How to interview entry-level job candidates:
Interviews with junior candidates can be challenging as they lack professional experience making it difficult to assess their skills. But, with targeted entry-level interview questions you can easily assess their abilities and potential.
- Problem-solving skills: What is their approach when it comes to handling work-related challenges? (give them hypothetical scenarios)
- Time-management skills: How do they manage deadlines? (ask how college projects or internships)
- Communication skills: How do they describe themselves and their objectives?
Interview questions for entry level job candidates:
- Why did you choose this subject for your specialization?
- Have you ever received constructive criticism from your professor? How did you react?
- If your manager gives you a task you know nothing about, what would be your approach?
- During your internship what type of projects did you handle? What was your role and what type of challenges did you face?
- What skills would you like to develop during your first year at work?
- How did you plan your schedule when you had to complete many assignments and projects on tight deadlines?
- Do you have any experience of working in a team? (e.g. for a college project or during an internship)
- If you are on a call with a customer and don’t know how to answer their questions, what would you do?
- Why did you apply for this position? What do you know about this job role?
- How do you think your education has prepared you for this role?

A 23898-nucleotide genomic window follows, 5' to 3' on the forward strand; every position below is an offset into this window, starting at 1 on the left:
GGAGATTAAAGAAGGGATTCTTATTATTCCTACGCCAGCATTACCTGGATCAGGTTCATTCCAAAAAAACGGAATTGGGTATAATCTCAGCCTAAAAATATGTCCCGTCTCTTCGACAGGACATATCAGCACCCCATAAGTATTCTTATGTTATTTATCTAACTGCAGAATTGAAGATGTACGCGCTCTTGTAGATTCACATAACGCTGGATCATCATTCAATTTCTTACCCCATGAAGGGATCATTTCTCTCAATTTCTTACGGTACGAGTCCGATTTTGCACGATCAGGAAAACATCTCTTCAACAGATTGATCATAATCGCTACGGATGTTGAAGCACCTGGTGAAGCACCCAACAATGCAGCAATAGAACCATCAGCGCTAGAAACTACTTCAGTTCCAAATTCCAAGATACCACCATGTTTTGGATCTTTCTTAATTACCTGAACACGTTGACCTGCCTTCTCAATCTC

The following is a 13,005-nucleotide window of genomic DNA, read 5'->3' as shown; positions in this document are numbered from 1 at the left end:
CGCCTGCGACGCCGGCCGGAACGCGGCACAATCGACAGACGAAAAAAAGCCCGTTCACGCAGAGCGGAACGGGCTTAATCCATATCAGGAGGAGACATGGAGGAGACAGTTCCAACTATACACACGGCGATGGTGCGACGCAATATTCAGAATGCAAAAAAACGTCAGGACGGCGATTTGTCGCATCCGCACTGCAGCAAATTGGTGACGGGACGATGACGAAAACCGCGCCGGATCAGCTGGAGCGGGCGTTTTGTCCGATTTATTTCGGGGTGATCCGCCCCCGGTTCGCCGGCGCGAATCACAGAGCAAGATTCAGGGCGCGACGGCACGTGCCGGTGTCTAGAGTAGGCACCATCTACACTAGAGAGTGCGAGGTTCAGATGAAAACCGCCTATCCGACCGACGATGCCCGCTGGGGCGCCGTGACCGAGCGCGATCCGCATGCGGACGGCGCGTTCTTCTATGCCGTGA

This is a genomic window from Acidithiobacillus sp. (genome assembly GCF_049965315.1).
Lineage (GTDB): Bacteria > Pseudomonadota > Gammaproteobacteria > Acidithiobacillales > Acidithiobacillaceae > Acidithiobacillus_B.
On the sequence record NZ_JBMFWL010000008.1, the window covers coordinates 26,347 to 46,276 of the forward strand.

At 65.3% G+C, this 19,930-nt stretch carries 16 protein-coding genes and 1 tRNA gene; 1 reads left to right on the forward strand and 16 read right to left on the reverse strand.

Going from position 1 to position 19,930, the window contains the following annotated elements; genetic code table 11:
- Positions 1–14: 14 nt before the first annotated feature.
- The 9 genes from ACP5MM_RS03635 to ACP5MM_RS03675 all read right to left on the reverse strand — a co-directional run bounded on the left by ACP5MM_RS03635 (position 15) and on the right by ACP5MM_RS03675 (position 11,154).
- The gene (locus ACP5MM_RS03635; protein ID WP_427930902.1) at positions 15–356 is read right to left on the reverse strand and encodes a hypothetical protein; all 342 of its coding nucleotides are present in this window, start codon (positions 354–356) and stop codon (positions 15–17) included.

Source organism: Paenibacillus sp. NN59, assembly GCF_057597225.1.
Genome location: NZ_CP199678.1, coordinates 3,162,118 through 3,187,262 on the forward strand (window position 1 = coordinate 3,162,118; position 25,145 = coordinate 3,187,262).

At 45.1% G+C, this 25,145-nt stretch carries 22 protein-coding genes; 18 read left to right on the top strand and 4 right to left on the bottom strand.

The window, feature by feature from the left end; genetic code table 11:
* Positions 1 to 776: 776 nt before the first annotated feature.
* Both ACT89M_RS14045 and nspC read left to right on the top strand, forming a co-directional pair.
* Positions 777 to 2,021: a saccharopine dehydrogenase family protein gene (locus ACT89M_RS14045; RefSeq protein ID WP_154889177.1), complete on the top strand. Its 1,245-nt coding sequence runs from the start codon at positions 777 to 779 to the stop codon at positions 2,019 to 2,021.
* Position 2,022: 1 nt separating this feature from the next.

- Do you have any plans for further studies? Which course are you considering?
How to assess entry-level candidate skill?
- Start with simple questions in order to make candidates feel comfortable.
- Ask situational questions. Also, give hypothetical scenarios to understand how candidates manage work-related situations, even if they don’t have relevant experience?
- Ask about their internships, extracurricular activities and volunteer work. These types of experiences will help you in knowing how candidates interact in a team environment and how they use their skills to achieve results.
- Include an assignment in your recruitment process to better evaluate candidates. This is very helpful when recruiting for creative roles.
Possible red flags for entry-level job candidates:
- They lack motivation: Junior-level employees usually show interest and a “can do” attitude for their new role. Candidates who don’t ask follow-up questions and look disengaged might not be interested in the position.
- Unprofessional attitude: Don’t be too strict when judging junior candidates. However, signs of unprofessionalism, like missing deadlines for assignments or showing up late are clear red flags.
- Arrogance: Employees in junior roles usually require training and mentoring from seniors. A “know-it-all” attitude may prevent them from learning new skills.
- Different career objectives: Junior candidates have a tough time identifying jobs in their area of interest. If you find that their career objectives don’t match your job role, it might be difficult to retain them in the long-run.